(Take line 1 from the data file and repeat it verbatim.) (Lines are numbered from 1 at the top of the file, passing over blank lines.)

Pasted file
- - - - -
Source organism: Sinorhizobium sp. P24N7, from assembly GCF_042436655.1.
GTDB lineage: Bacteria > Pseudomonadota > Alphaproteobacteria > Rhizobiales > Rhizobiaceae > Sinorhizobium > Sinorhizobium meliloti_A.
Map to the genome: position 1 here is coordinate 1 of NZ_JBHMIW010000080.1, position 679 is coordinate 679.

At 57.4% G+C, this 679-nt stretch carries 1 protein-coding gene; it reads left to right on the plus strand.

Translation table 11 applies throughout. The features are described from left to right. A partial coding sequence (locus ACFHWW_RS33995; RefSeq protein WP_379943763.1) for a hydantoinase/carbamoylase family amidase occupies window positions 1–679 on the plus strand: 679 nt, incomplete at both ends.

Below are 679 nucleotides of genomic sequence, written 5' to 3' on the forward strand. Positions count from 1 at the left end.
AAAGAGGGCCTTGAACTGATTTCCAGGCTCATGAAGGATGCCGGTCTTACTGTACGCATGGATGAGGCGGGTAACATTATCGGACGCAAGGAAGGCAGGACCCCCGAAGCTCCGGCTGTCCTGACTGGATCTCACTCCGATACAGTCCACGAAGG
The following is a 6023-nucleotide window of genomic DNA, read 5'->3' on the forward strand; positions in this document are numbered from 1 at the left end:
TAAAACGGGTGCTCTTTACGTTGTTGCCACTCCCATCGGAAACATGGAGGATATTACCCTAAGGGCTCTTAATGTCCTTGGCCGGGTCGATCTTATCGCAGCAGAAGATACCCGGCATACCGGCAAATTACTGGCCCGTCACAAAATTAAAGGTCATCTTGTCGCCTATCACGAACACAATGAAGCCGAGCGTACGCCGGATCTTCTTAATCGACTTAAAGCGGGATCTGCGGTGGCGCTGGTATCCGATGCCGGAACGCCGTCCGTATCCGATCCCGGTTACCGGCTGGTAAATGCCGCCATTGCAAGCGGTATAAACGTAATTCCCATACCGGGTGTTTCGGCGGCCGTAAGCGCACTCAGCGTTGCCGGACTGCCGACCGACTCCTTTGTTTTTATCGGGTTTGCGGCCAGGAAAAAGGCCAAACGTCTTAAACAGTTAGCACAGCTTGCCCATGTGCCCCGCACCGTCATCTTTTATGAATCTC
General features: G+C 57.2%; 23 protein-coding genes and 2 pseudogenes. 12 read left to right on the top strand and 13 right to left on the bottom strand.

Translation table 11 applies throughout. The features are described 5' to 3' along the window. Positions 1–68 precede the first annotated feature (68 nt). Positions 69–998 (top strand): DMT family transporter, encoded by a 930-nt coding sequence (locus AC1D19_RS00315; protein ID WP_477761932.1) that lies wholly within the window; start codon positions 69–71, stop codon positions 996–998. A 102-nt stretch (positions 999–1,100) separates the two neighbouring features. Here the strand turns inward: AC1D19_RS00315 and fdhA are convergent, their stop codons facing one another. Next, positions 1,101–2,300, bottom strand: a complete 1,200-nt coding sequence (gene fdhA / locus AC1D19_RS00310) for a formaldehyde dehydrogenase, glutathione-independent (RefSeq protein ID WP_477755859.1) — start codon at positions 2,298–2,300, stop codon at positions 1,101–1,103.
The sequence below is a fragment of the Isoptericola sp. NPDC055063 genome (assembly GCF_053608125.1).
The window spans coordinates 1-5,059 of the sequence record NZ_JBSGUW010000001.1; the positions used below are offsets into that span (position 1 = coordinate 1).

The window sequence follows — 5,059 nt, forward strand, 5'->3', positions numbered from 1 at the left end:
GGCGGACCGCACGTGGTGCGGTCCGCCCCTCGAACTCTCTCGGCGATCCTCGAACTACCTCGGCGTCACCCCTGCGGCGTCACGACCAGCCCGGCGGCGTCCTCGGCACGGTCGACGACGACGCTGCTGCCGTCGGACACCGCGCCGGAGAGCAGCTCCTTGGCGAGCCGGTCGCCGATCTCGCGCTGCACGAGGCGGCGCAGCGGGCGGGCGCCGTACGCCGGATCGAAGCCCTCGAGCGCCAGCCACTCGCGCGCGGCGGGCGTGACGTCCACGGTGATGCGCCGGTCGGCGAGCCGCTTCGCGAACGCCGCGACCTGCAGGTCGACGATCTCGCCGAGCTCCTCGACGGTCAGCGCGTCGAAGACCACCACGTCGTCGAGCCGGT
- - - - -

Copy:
Source organism: Sinorhizobium sp. P24N7, from assembly GCF_042436655.1.